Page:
There are signs the current work is having an impact. Vitti has cited lower chronic absenteeism rates across the district as well as improved daily attendance rates.
Vitti raised the idea of using the vans to address chronic absenteeism during school board committee meetings last month. His original plan had been to purchase nearly a dozen of the vans, but board members who heard the plan suggested starting smaller and expanding if it’s successful. The pilot will cost about $200,000.
The district will work with attendance agents so they can get a chauffeur’s license, which Vitti said is required to use the vans to transport students. In cases where the agent doesn’t receive a license, the district would hire someone specifically to drive the vans.
“This recommendation is related to our strategy to try to go deeper into the neighborhoods to try to reach out to parents,” Vitti said.
Board member Angelique Peterson-Mayberry asked during the April 29 meeting whether transportation is the reason students aren’t coming to school.
Vitti replied that attendance agents already are using their own cars to visit the homes of students who are chronically absent, and often bringing students to school.
“Sometimes parents are just overwhelmed and not sending their children to school,” Vitti said. “So, when the attendance agent visits the home and talks about attending school, often they’re taking that child to school in their own car.”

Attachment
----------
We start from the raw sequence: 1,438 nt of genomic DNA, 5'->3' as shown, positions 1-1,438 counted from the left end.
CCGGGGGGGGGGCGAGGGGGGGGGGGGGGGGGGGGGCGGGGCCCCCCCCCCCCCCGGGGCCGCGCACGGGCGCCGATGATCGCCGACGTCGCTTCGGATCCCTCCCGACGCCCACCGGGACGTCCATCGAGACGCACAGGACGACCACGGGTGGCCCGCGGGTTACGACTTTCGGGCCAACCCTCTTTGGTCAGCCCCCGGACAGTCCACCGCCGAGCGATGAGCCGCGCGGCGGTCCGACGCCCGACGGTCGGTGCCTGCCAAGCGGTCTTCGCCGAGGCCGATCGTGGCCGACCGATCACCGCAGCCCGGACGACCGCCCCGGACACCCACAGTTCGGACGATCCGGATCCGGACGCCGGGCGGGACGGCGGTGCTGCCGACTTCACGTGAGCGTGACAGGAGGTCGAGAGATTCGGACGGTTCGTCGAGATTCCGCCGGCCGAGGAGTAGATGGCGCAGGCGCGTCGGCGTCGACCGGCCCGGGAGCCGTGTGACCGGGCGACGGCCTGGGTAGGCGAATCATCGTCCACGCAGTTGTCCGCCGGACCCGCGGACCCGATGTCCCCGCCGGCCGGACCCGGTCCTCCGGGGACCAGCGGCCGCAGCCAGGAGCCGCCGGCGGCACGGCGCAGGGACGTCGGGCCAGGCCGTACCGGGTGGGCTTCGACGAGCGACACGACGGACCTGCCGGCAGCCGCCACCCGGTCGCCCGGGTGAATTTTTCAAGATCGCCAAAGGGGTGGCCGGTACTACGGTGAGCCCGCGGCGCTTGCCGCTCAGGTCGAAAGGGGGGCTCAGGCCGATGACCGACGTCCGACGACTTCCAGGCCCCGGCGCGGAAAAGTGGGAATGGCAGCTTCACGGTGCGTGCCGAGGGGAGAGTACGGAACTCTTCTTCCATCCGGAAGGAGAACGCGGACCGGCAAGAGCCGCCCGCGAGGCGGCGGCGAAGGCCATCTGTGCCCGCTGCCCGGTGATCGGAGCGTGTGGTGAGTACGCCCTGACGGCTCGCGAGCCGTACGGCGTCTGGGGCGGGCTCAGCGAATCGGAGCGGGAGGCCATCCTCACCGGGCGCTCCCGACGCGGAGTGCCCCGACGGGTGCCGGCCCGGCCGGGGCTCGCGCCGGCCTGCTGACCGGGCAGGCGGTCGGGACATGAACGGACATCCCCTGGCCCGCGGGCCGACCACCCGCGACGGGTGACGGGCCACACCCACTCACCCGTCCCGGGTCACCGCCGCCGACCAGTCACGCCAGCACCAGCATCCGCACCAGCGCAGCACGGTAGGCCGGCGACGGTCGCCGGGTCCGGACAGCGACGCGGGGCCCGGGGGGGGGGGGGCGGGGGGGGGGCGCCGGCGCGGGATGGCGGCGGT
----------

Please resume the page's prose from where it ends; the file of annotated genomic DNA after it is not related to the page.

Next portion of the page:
“We know that in Detroit, transportation is huge,” Chang said. It’s huge, she said, because students often have to deal with unsafe routes to school. She noted that one California school district found that the students with the most chronic absence were those who lived closest to the high school who were afraid to walk to school.
In Detroit, the district already provides school bus transportation to K-8 general education students who live more than three-quarters of a mile away from their neighborhood school, and for high school students who live more than a mile and a half from their neighborhood school. Transportation for students with special education needs is determined on a case-by-case basis.
Jennifer Erb-Downward, a senior research associate at Poverty Solutions at the University of Michigan, said transportation is also a problem for a particularly vulnerable group of students.
“Transportation is a huge issue for many families in Detroit, but particularly for families experiencing housing instability,” said Erb-Downward, who has done research on chronic absenteeism in Michigan. “That’s because they’re moving from place to place.”
She said her gut reaction is that the vans could benefit students struggling to get to school.
“You need a transportation system that’s flexible in some way,” she said.